Dr. JARVIS published nearly 20 referred papers in academic journals, but encountered serious problems with her academic supervisor. He was treating her as an unpaid assistant, expecting her to write his lectures, presenting her research as his own and claiming her grant money, according to Doctor JARVIS's husband.
The situation became so intolerable that she left research and qualified as a dermatologist. She practised this new profession for the next 30 years, eventually inviting Doctor Peter HACKER, a Hungarian dermatologist she had met in Ottawa, to join her and, latterly, her older daughter Ingrid, who qualified as a dermatologist in 1983.
"She was an inspiring role model," her daughter said, joking that she got medicine along with mother's milk. As a teenager, she would go to her mother's medical office after school to do her homework -- and to have help with chemistry, math and physics. "She made everything fun."
While working with one's mother always presents "control issues," Dr. JARVIS says she found it easy, and an excellent learning experience. "She was a very good surgeon and I would pick up tips from her, because what makes you a good dermatologist is practice."
For the past three decades, Doctor JARVIS suffered from migraines on an almost daily basis. They varied in severity from bearable to "killer," as she described the worst ones. Her brother thinks her headaches may have been the beginning of a process that precipitated a seizure that caused her to fall into a coma on January 17, 2005. There has never been a definite diagnosis, although Doctor JARVIS's husband says one neurologist labelled his wife's condition as Hashimoto's encephalopathy, a rare brain disorder first described in 1966, ironically by a Doctor Brain.
Twice over the next 18 months, she emerged slightly from the coma, before she finally succumbed to pneumonia. "Rationally, I knew she would not recover after being in a coma for one year," said her brother, the statistician, "but while she was still alive there was always hope for a miracle."
Anita Agnes Fellegi JARVIS was born in Szeged, Hungary, on May 20, 1929. She died in Toronto on June 25 of pneumonia after a long illness. She was 77. She is survived by her husband, Doctor Gregory JARVIS, her daughters Ingrid and Arianna, two grand_sons and her brother Ivan FELLEGI and his family.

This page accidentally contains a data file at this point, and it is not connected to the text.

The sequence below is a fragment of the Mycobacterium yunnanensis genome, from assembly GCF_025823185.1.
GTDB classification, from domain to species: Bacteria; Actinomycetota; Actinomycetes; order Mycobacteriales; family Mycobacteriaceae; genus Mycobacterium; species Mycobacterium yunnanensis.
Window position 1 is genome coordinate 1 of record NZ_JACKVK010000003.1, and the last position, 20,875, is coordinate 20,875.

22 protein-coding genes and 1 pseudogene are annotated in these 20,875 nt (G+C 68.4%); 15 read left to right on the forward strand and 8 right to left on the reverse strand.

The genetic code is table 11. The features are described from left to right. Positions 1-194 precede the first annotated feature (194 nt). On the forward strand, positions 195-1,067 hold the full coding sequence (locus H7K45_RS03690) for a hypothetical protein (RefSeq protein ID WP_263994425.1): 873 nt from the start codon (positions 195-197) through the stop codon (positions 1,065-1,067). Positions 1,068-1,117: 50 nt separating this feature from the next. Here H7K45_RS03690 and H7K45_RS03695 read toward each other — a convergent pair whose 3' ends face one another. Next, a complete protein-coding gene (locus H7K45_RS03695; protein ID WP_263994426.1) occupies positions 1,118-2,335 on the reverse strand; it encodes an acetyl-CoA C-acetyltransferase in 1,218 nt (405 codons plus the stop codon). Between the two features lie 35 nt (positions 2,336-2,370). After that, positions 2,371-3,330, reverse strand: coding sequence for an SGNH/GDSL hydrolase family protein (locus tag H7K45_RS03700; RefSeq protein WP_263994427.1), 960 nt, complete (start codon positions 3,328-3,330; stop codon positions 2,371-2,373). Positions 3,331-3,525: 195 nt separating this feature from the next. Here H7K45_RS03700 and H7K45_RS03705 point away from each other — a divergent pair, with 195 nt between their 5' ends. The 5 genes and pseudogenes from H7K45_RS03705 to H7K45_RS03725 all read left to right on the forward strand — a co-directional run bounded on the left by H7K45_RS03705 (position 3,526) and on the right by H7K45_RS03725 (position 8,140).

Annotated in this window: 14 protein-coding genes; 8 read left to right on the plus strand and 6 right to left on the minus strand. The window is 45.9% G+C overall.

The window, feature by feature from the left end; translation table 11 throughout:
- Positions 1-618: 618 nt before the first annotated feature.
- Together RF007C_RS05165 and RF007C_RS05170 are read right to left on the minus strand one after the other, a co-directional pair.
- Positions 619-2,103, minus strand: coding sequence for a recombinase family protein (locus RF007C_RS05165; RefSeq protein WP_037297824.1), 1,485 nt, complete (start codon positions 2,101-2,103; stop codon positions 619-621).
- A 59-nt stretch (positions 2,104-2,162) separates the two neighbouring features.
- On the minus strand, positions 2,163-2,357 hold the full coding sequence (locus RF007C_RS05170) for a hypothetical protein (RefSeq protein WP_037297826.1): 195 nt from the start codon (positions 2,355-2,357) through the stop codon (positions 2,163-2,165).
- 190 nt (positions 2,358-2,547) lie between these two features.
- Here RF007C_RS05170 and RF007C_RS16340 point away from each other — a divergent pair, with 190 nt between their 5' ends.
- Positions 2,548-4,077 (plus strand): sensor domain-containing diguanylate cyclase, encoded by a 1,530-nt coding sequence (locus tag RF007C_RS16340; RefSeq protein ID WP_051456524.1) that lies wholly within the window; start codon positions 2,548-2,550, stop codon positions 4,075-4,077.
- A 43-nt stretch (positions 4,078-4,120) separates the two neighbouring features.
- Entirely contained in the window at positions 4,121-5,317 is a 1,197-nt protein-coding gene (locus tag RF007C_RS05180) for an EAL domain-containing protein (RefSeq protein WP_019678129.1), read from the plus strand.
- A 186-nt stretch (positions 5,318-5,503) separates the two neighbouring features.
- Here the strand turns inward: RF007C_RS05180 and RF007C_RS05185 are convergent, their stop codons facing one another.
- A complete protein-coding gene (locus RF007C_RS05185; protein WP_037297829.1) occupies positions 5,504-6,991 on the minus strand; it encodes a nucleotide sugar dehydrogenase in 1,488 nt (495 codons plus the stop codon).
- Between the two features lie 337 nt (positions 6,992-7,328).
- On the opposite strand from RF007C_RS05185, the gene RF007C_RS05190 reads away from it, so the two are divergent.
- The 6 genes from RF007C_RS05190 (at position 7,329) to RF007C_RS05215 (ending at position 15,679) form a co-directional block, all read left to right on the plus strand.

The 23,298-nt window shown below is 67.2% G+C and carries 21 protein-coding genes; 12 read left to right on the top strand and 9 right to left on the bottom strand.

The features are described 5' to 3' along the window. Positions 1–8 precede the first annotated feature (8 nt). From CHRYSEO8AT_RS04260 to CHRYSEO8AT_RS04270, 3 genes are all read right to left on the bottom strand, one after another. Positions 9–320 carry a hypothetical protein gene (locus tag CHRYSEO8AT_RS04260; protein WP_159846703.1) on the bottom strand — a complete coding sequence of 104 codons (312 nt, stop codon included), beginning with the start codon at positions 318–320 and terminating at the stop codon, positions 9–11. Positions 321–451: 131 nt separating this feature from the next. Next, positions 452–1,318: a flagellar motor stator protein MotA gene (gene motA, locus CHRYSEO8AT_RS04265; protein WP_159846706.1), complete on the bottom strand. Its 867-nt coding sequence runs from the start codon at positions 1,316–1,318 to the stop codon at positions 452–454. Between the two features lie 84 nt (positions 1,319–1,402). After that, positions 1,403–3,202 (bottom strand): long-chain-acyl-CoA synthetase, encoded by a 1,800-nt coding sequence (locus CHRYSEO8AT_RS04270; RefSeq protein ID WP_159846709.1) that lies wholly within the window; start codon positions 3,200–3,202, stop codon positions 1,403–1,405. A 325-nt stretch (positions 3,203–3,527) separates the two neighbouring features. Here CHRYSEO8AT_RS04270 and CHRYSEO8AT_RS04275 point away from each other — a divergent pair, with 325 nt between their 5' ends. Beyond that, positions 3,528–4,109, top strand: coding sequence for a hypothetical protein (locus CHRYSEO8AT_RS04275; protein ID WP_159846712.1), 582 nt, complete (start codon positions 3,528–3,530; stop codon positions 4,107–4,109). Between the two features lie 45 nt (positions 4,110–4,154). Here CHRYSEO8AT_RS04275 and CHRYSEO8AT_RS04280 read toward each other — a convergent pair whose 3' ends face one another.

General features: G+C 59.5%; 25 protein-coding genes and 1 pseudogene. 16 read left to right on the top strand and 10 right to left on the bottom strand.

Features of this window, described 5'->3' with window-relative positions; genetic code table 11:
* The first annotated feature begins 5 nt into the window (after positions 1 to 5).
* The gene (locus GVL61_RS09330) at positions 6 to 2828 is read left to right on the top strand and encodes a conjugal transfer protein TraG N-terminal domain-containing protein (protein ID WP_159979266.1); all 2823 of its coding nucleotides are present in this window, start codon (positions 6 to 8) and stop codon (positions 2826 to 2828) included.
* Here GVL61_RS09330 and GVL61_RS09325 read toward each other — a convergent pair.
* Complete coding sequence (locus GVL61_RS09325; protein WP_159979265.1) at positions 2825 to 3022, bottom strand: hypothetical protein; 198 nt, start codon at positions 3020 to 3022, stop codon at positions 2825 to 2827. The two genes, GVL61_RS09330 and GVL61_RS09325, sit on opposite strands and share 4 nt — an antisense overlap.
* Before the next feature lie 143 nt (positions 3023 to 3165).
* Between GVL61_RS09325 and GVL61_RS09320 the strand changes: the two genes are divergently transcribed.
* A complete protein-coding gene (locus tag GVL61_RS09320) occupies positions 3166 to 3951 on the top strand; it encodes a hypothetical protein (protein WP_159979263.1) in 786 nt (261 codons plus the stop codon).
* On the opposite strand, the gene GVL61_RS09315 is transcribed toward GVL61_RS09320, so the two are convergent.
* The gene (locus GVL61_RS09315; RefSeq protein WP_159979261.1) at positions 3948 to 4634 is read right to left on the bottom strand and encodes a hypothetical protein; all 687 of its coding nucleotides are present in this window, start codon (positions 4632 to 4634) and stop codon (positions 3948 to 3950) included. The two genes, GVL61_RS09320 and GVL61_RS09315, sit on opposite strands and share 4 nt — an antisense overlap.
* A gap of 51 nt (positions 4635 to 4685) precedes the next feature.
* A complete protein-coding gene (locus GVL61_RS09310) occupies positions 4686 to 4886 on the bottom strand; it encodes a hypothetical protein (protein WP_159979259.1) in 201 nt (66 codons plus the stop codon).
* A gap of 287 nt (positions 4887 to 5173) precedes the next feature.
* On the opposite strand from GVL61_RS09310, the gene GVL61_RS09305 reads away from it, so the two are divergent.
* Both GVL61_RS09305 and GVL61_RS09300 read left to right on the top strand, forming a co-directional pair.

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YAKIWCHUK o@ca.on.brant.brantford.the_expositor 2006-03-10 published
DANKS, Beverley Jean (née GREVILLE)
Passed away suddenly on March 6, 2006 in her 49th year. Predeceased by her husband William Lee DANKS. Survived by her sons Michael YAKIWCHUK and Luke DOXTATOR and grandchildren Jayde, Julian, Sebastian, and Chloe. Also survived by many other family and Friends. Friends are invited to join the family for a celebration of her life on Sunday, March 12, 2006 at the Knight's of Columbus Hall, 12 Catharine Avenue Brantford. Arrangements have been entrusted to the Hill and Robinson Funeral Home and Cremation Centre, 30 Nelson Street.

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YAKUBOWICH o@ca.on.york_county.toronto.globe_and_mail 2006-07-11 published
SMITH, Joan Rebecca (née CRAWFORD)
Suddenly on Saturday, July 8, 2006 at Trillium Health Centre - Mississauga at age 73. Joan, beloved wife of Wilson for 36 years. Dear sister of Donna RAMSEY and her husband Sam of Sarnia. Sister-in-law of Peggy YAKUBOWICH of Virgil, Ontario. She will be fondly remembered by her nieces, nephews and their families and sadly missed by her beloved pet "Jazz". At Joan's request, a private service will be held with a public celebration of life service to be held in the fall of 2006 with details to be announced. If desired, a donation in Joan's memory may be made to the Heart and Stroke Foundation or the Canadian Cancer Society.